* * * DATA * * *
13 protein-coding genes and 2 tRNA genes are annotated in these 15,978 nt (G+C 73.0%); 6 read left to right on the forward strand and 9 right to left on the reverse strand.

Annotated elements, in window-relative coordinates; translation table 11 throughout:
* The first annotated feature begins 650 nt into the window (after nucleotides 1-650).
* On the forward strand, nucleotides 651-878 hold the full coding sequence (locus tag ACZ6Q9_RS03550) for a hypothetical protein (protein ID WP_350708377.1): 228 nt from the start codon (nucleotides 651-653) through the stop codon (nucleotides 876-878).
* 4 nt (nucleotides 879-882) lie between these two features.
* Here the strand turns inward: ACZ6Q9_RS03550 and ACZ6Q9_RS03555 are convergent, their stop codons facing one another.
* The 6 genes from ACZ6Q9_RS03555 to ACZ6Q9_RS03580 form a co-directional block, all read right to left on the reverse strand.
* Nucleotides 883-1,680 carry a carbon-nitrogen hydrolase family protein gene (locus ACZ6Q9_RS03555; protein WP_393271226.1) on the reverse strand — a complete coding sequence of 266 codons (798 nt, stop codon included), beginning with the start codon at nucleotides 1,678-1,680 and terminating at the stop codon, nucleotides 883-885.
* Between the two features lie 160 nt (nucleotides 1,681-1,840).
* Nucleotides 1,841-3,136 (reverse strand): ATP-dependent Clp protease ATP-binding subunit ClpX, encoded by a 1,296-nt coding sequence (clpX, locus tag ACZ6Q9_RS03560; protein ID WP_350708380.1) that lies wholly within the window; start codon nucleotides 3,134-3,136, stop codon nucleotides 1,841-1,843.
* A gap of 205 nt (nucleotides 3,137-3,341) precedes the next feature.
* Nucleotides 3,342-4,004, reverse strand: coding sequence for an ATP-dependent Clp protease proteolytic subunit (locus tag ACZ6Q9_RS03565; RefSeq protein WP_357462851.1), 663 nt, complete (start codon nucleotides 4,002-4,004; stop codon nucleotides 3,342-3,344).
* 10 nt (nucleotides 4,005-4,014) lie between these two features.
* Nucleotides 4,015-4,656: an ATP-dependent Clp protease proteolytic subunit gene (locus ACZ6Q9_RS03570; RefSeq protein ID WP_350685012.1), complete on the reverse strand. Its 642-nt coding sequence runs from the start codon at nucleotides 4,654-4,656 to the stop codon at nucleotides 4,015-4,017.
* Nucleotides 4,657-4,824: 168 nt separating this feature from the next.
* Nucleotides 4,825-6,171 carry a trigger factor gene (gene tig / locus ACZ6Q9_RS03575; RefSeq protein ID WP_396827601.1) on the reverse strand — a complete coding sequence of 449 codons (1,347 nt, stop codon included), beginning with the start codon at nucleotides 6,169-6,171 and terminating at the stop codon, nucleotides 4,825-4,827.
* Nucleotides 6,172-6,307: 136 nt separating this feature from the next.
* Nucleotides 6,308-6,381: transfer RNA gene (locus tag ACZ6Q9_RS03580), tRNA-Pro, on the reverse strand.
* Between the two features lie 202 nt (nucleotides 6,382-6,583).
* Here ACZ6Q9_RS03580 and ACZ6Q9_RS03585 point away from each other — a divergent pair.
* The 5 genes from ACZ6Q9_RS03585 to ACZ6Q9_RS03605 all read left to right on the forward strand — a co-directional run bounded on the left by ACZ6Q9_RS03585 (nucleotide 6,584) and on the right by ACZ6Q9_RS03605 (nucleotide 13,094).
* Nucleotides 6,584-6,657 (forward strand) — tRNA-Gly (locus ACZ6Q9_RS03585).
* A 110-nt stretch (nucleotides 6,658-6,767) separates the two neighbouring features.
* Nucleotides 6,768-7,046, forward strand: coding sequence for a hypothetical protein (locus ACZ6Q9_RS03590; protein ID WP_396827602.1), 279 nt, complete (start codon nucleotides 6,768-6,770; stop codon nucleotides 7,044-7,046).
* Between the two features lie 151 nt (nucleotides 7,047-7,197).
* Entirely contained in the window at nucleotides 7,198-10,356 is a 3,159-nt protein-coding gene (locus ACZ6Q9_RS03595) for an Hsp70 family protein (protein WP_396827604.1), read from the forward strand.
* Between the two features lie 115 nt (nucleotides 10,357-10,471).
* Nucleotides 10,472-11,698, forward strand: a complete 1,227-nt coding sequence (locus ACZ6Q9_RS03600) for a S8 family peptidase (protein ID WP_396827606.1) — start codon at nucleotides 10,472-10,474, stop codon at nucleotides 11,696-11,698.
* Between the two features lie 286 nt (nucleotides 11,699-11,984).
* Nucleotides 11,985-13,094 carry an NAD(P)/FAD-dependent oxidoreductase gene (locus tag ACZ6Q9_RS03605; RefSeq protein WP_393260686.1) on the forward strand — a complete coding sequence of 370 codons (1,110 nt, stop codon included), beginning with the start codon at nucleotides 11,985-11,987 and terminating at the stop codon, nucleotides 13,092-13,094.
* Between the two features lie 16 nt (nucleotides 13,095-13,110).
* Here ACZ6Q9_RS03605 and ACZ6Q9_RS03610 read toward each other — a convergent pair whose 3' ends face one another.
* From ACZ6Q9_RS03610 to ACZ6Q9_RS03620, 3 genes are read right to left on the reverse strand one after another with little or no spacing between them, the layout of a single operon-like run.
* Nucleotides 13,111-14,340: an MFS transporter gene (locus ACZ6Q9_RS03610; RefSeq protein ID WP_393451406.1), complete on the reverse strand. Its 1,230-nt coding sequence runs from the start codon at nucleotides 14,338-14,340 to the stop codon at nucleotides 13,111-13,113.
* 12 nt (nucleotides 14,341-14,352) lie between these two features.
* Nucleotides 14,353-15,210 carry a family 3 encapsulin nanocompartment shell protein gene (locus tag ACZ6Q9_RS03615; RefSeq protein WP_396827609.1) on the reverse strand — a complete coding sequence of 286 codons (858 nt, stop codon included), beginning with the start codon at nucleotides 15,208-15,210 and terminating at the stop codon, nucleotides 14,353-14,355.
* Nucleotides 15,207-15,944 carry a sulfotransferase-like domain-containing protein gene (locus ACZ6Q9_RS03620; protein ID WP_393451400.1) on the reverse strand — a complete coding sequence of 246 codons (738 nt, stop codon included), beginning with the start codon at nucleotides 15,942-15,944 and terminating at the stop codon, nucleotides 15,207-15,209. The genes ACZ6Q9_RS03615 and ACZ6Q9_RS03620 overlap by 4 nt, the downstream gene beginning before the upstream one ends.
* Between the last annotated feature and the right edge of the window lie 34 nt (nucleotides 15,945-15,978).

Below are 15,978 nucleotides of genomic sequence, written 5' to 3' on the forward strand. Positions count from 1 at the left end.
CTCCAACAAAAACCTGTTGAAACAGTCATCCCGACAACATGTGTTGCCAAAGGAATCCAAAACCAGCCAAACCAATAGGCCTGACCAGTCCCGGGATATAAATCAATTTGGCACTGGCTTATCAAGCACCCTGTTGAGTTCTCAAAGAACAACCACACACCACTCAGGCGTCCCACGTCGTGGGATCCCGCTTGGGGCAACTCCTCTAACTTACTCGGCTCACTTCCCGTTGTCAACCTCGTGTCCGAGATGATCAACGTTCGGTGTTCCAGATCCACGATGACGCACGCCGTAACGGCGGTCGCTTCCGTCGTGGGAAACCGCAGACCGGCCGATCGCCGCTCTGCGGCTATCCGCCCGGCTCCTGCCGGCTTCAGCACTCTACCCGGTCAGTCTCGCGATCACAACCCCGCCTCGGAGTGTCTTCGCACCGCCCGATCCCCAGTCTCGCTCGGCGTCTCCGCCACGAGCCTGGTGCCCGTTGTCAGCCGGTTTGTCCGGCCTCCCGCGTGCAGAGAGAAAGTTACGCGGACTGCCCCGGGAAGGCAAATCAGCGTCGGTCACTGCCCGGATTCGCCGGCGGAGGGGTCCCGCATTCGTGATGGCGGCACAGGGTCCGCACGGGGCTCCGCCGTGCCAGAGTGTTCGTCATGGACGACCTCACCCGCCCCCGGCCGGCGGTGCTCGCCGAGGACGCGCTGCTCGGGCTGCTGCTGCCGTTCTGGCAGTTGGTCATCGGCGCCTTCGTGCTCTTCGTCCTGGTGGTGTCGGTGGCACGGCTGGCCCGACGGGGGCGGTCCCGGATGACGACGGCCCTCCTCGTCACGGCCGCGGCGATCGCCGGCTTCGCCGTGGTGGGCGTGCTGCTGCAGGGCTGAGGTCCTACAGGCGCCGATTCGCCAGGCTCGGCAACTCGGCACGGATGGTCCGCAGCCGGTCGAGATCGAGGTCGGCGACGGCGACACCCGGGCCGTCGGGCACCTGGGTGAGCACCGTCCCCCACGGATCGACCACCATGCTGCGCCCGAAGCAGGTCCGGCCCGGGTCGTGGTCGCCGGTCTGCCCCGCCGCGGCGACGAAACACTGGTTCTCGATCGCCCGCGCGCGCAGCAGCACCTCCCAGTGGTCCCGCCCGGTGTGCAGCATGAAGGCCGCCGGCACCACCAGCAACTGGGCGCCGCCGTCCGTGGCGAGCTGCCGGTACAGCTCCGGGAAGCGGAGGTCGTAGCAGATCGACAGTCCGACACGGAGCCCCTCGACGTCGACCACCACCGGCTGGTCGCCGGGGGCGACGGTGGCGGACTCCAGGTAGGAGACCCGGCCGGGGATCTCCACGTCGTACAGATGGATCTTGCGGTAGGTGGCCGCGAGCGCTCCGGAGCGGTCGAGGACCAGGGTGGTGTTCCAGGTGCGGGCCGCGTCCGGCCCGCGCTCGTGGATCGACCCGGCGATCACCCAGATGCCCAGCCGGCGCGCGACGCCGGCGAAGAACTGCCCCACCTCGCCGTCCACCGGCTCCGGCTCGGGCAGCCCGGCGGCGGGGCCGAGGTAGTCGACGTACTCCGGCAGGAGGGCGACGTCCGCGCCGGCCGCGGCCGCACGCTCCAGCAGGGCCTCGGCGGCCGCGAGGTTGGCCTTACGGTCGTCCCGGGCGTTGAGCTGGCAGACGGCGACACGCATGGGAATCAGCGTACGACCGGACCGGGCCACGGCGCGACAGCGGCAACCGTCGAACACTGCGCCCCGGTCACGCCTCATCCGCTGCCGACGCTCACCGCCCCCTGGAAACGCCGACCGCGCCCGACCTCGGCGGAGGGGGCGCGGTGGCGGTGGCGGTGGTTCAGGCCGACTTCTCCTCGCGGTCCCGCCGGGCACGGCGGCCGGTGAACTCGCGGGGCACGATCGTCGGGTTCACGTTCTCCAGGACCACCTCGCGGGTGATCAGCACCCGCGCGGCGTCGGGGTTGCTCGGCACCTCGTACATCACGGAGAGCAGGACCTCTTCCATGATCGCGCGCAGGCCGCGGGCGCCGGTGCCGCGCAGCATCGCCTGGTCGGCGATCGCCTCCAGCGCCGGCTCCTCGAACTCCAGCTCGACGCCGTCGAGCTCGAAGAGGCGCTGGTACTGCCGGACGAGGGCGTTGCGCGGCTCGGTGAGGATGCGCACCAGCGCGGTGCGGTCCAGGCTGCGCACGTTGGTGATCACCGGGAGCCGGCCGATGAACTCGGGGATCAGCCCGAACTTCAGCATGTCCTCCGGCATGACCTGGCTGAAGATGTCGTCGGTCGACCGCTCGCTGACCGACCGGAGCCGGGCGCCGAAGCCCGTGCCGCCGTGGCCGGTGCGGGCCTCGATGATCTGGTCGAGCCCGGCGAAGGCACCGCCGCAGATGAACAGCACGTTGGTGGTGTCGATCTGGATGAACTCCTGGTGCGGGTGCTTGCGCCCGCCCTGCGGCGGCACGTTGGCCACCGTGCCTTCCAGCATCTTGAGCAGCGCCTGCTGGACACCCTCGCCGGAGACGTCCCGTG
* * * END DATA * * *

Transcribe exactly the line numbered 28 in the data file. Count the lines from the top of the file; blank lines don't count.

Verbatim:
* Nucleotides 10,472-11,698, forward strand: a complete 1,227-nt coding sequence (locus ACZ6Q9_RS03600) for a S8 family peptidase (protein ID WP_396827606.1) — start codon at nucleotides 10,472-10,474, stop codon at nucleotides 11,696-11,698.